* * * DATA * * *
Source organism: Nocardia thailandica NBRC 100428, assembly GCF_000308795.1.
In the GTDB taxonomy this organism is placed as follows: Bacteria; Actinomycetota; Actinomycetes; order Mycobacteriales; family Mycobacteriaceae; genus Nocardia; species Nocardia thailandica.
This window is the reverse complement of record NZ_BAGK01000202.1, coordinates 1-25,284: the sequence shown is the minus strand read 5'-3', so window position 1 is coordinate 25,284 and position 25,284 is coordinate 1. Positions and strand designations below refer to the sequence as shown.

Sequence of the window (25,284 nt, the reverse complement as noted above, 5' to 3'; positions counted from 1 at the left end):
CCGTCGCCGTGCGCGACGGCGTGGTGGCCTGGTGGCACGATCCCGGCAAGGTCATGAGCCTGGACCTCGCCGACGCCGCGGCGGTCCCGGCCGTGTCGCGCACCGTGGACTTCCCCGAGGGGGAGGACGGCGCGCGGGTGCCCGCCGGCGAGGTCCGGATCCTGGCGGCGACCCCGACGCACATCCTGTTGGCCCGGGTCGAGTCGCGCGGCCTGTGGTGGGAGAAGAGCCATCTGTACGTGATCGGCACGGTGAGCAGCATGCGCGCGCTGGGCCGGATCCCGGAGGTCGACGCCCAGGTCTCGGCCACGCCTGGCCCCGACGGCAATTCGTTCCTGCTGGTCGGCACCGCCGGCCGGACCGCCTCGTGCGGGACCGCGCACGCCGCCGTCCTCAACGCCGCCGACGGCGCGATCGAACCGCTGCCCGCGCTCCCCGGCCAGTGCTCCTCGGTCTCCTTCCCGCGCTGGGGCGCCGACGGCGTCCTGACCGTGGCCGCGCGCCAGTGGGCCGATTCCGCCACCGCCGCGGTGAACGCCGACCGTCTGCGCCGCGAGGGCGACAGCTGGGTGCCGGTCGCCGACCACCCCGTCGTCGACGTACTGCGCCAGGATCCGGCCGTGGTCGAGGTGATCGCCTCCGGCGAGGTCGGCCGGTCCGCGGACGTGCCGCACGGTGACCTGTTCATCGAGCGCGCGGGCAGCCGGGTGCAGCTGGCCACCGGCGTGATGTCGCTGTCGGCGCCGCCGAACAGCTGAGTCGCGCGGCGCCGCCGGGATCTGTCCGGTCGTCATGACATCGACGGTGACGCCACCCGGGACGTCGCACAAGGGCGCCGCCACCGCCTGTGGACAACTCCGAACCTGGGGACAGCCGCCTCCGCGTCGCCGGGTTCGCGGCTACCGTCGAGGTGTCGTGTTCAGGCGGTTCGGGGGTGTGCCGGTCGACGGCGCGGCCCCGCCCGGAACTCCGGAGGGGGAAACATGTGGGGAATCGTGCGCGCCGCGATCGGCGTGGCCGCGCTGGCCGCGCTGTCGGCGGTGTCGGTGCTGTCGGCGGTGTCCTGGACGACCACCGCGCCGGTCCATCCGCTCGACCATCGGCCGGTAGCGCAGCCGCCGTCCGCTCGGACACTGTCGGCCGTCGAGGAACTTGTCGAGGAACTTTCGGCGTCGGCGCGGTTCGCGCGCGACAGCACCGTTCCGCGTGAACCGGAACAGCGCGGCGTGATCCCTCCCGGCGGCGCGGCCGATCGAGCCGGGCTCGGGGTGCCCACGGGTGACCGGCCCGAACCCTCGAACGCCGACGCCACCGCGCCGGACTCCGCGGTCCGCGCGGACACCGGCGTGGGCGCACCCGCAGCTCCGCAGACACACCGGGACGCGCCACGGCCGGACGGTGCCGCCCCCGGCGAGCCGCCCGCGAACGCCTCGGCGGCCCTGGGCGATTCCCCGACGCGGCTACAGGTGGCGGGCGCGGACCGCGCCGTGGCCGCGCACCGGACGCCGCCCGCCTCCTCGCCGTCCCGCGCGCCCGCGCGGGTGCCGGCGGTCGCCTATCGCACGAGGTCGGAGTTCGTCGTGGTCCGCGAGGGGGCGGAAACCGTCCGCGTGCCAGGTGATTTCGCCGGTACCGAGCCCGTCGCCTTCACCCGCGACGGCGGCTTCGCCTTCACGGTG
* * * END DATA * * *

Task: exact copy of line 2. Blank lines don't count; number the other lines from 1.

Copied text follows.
In the GTDB taxonomy this organism is placed as follows: Bacteria; Actinomycetota; Actinomycetes; order Mycobacteriales; family Mycobacteriaceae; genus Nocardia; species Nocardia thailandica.